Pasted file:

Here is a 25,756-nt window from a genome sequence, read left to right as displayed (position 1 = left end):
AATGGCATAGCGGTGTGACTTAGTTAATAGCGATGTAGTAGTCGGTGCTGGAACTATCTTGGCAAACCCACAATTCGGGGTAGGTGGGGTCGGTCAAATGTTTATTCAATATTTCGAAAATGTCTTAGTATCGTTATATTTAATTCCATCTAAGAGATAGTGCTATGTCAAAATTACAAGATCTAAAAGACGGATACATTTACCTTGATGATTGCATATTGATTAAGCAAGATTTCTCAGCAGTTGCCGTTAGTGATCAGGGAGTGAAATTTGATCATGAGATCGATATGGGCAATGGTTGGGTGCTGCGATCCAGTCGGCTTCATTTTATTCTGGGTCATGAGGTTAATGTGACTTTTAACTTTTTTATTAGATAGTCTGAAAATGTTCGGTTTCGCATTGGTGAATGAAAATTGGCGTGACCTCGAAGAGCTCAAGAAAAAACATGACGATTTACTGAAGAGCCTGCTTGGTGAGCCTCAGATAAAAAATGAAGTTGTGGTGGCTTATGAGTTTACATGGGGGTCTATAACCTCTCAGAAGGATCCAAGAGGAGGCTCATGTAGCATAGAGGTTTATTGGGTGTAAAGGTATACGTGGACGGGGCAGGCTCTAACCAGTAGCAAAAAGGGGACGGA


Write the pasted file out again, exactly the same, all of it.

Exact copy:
Here is a 25,756-nt window from a genome sequence, read left to right as displayed (position 1 = left end):
AATGGCATAGCGGTGTGACTTAGTTAATAGCGATGTAGTAGTCGGTGCTGGAACTATCTTGGCAAACCCACAATTCGGGGTAGGTGGGGTCGGTCAAATGTTTATTCAATATTTCGAAAATGTCTTAGTATCGTTATATTTAATTCCATCTAAGAGATAGTGCTATGTCAAAATTACAAGATCTAAAAGACGGATACATTTACCTTGATGATTGCATATTGATTAAGCAAGATTTCTCAGCAGTTGCCGTTAGTGATCAGGGAGTGAAATTTGATCATGAGATCGATATGGGCAATGGTTGGGTGCTGCGATCCAGTCGGCTTCATTTTATTCTGGGTCATGAGGTTAATGTGACTTTTAACTTTTTTATTAGATAGTCTGAAAATGTTCGGTTTCGCATTGGTGAATGAAAATTGGCGTGACCTCGAAGAGCTCAAGAAAAAACATGACGATTTACTGAAGAGCCTGCTTGGTGAGCCTCAGATAAAAAATGAAGTTGTGGTGGCTTATGAGTTTACATGGGGGTCTATAACCTCTCAGAAGGATCCAAGAGGAGGCTCATGTAGCATAGAGGTTTATTGGGTGTAAAGGTATACGTGGACGGGGCAGGCTCTAACCAGTAGCAAAAAGGGGACGGA